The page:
HM Queen Elizabeth II, and more specifically the crown which she holds, reigns over 15 realms in addition to the United Kingdom. These realms are Australia, New Zealand, Canada, Jamaica, Antigua and Barbuda, Belize, Papua New Guinea, St Christopher and Nevis, St Vincent and the Grenadines, Tuvalu, Barbados, Grenada, Solomon Islands, St Lucia and The Bahamas. While each of these countries is independent and has their own government, they share the same sovereign, Queen Elizabeth II. When in each country or acting on its behalf, it is important to note that her title changes. So when acting in her role as the head of state of Australia, her title is: Elizabeth the Second, by the Grace of God Queen of Australia and Her other Realms and Territories, Head of the Commonwealth. Other members of the royal family, however, do not carry their UK titles into other realms. So for example HRH The Duke of Edinburgh is simply known as HRH Prince Philip in Australia and HRH The Duchess of Cambridge is not a Princess in her own right and is therefore HRH Princess William.
So what does having the Queen as a sovereign mean in practice? The day to day functioning of the country is handled by the Prime Minister and their Parliament. Her Majesty’s work in each of her realms varies slightly, but in all of them she holds both ceremonial and symbolic functions. For example, often it is in her name that honors and medals are bestowed upon those citizens who have given to their communities or country. She also provides a link to the country’s past.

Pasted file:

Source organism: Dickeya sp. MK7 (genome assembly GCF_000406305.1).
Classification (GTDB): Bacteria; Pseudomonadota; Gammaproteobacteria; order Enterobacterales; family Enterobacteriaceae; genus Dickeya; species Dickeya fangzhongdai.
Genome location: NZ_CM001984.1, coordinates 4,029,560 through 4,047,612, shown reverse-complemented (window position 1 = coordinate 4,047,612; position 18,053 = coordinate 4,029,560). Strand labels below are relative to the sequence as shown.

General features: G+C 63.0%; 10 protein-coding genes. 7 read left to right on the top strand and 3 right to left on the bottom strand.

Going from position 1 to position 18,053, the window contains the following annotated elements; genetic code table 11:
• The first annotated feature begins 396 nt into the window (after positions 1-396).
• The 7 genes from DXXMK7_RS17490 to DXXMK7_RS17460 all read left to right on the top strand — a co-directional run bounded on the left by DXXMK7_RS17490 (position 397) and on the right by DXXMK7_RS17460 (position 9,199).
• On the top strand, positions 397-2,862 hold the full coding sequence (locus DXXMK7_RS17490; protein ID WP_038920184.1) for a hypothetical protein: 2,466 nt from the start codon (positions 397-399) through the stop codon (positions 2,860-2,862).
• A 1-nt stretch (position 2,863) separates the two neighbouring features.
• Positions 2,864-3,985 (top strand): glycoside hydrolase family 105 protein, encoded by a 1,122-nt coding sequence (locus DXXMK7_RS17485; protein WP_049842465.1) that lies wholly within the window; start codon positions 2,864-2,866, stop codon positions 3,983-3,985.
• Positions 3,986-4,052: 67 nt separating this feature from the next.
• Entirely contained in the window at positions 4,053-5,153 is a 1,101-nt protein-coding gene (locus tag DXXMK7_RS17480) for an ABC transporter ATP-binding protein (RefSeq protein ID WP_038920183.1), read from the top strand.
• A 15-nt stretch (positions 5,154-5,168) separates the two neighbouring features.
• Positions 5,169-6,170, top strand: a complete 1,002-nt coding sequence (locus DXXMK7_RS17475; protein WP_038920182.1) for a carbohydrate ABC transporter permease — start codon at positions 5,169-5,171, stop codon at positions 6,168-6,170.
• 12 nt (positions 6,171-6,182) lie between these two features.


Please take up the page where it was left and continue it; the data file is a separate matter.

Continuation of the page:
With the Queen effectively so far away most of the time, she is represented in each realm by a Governor-General. That person has the same role on the ground within the realm as the Queen does in the United Kingdom. So while the monarch may often seem far away, the crown is always represented in each country and the Queen delegates most of her executive power to each Governor-General.
Just as in other monarchies, the crown offers something above politics to unite the citizens of the realms. While elections may turn over the government from liberal to conservative and back again, there is no need for people to feel that they have lost their sense of national identity. The realms each maintain a unique relationship with the Queen, and members of the royal family try to visit personally as often as possible. On the flip side, the idea of having a head of state that lives in another land certainly offers a debatable topic. In most of her realms, however, the Queen is extremely popular and the last referendum to try and change one of the realms to a republic in Australia failed handily. Jamaica is currently considering becoming a republic, but no plans have been put in motion and Prince Harry’s extremely popular visit may have put it off for the short term.